Questions you should ask before moving into a retirement village

If you’re thinking about downsizing and moving to a retirement village, there are a lot of things you need to

If you’re thinking about downsizing and moving to a retirement village, there are a lot of things you need to take into consideration.

Before deciding on a retirement village or signing a contract, you should ask as many questions as you can – especially when it comes to finances.

An important thing to remember is there is no such thing as a stupid question!

Executive Director of Retirement Living at the Property Council of Australia Mary Wood has compiled a list of important questions you should ask before moving to a retirement village.

“There are plenty of aspects a retiree (single or couple) should consider before making the move to a retirement village,” she said.

One of the big questions you should ask is: What is included in the regular service or maintenance fee you pay to live in a village?

“It typically includes the cost of maintaining the common village facilities, employing village staff, etc. – it is important to establish what is covered in this fee and what isn’t,” Ms Wood said.

Other questions you should ask include:

  • What is the upfront cost and what is the exit fee upon departure?
  • What services and facilities can I access within the village on a regular basis?
  • What assistance is on site if I have a fall or become ill?
  • If my needs change, will I be able to continue living in the village independently?
  • Will I be able to have a say in the day to day management decisions that affect village residents?

So you’ve got your questions together, but who should you ask?

Ms Wood said most villages have a salesperson you can ask questions.

 “You may also have a chance to ask questions of the village manager, who oversees the smooth running of the village,” she said.

“We also recommend speaking to other village residents and asking them about their experience living there.”

As well as asking questions, it pays to have an inspection or tour of the retirement village you’re interested in.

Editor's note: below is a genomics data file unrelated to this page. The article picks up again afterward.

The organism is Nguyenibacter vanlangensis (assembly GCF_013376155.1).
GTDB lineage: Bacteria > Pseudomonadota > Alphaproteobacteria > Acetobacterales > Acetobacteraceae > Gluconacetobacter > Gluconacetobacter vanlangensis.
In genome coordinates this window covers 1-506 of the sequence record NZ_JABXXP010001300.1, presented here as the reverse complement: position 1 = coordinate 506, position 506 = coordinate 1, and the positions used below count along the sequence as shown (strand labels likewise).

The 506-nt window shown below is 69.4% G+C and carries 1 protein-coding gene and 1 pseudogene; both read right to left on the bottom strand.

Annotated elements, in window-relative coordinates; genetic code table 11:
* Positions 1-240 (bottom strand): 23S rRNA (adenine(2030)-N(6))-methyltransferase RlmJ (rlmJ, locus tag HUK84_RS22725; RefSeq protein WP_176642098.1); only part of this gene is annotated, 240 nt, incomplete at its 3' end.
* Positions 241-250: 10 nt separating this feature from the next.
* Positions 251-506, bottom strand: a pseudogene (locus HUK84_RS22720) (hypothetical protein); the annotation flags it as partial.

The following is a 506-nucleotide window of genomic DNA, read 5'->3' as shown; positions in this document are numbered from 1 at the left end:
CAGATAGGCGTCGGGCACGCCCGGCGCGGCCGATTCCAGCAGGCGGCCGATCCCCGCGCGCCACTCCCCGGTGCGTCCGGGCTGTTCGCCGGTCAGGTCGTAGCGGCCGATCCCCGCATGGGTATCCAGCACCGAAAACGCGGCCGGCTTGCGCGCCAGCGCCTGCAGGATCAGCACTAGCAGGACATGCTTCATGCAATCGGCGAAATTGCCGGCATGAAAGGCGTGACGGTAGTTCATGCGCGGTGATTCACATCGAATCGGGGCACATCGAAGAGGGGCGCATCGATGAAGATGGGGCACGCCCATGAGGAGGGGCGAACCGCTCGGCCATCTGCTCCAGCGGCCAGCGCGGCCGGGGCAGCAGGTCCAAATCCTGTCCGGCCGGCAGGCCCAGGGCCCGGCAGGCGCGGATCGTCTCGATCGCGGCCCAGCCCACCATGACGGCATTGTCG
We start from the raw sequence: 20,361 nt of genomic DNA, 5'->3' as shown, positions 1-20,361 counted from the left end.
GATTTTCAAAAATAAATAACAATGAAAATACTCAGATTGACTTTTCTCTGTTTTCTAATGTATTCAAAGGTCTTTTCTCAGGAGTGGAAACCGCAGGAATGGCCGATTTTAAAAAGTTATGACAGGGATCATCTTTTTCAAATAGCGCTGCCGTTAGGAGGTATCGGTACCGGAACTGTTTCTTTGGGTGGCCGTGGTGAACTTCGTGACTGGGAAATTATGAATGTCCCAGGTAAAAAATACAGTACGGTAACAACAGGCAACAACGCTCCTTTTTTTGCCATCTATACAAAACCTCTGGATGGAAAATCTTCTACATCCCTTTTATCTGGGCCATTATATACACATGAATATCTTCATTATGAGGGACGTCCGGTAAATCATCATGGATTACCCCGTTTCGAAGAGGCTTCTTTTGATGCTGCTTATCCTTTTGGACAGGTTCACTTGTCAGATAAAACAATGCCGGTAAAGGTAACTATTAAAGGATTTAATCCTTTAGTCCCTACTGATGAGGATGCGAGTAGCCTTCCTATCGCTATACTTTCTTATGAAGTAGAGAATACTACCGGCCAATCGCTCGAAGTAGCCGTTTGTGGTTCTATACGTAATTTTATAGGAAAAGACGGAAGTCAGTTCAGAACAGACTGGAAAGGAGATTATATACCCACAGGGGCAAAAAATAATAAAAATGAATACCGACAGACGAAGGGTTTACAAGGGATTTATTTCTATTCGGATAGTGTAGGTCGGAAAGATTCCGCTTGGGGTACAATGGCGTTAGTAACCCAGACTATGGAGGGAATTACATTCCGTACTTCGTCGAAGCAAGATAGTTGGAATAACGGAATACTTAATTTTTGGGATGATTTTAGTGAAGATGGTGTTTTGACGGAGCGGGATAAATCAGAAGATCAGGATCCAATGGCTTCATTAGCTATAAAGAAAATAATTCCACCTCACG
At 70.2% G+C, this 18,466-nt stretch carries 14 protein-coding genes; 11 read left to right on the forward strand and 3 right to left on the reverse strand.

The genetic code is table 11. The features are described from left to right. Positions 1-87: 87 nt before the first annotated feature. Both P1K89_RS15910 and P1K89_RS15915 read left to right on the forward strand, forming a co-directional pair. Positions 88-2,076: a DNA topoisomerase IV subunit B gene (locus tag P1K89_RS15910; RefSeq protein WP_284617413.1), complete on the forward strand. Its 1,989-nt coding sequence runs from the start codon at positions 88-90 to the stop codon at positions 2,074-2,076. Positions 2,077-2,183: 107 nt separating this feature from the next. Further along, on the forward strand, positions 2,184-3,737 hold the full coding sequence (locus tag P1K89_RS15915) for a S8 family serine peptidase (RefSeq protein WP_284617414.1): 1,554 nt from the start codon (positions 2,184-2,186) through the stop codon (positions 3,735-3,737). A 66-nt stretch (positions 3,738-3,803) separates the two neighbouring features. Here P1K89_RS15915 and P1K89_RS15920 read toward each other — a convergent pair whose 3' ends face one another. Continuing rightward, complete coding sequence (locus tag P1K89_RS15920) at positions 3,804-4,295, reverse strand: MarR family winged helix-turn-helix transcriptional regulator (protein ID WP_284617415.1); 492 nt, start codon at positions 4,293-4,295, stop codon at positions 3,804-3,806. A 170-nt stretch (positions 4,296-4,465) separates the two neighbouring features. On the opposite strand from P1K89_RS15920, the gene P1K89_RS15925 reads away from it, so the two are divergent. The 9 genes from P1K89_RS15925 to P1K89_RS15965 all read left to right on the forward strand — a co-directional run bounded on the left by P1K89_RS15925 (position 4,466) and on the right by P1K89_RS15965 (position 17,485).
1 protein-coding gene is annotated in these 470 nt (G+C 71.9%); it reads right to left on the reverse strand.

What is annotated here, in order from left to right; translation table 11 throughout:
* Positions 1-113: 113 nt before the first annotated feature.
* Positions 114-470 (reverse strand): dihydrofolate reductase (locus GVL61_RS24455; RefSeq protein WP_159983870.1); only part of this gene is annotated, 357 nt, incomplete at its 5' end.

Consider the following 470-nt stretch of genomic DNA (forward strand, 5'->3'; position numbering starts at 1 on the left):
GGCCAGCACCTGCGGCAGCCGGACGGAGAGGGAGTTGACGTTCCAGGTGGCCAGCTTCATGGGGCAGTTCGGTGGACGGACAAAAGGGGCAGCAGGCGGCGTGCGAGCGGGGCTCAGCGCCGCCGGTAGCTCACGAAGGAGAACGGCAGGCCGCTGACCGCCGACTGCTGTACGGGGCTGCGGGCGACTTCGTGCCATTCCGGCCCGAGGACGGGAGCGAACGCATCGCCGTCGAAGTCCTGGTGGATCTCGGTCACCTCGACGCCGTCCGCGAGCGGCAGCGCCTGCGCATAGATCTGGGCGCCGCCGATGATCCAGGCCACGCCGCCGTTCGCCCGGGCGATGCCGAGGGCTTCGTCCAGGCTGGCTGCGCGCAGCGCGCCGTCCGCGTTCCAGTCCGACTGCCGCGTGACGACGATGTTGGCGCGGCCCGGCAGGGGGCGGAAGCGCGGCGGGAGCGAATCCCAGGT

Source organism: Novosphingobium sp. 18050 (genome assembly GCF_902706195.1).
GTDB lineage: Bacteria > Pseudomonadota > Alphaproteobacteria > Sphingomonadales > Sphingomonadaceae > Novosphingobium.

Let’s face it, you wouldn’t buy a house without inspecting it.

When you’re having a look at the retirement village, The Property Council of Australia suggests you talk, ask a lot of questions and take your time.

“Have a look around all of the common areas and facilities you’ll be able to use, and visit some units or apartments to see if you like the look of the accommodation,” Ms Wood suggests.

“Talk to the staff and ask plenty of questions, and make sure to speak to some residents – they’ll give you the honest assessment about village life and the community they live in.”

 You can also find out a lot of information about retirement villages by doing some research online.

“Each state and territory will normally contain factsheets and Q&As about retirement villages for instance Fair Trading NSW or Consumer Affairs Victoria,” Ms Wood said.

So, you’ve chosen your retirement village and you’re keen to sign a contract and get your move underway.

While it’s natural to be excited and want to get it done right away, experts suggest you seek independent legal and financial advice before you go signing any contracts. 

“This advice can ensure you are financially and legally prepared for the move and have certainty about the nature of the agreement you’re entering into,” Ms Wood said.

If you don’t know who can help you, don’t panic – help is not hard to find.

Your state or territory’s Law Society or Institute is the best place to look for a record of legal advisors with expertise in retirement village contracts.

Have you made the move to a retirement village? What advice would you give?

  1. Bep Nickolson  

    I moved into a retirement village over 11 years ago. One thing I was unaware of was that living in a retirement village I am not protected by any law in regards to maintenance or other issues. It completely depends on the manager how one is treated. Horrible manager, terrible treatment! No maintenance if she does not think it is needed. I am constantly told that I live on their property and am not allowed to make adjustments I feel I need. The maintenance people employed here were instructed by the manager not to do the work I asked to be done. I offered to pay for the work.

  2. Rosemarie  

    I’ve friends’, a couple, who sold their house, & moved into a R/V in their late ’50’s.
    They took to it like ‘ducks to water’, as they love ‘hava-chats’!

    Me! No thanks!
    Am not good at all with ‘small talk’.

    I’ve my ‘like minded’ friends’, ranging in years’ of knowing them for 61 years’, to 1 year, but mostly 40-45 years’.
    Much prefer to live in my own home, as long as possible.
    It’s very comforting to me, to be surrounded by my ‘items of life’!

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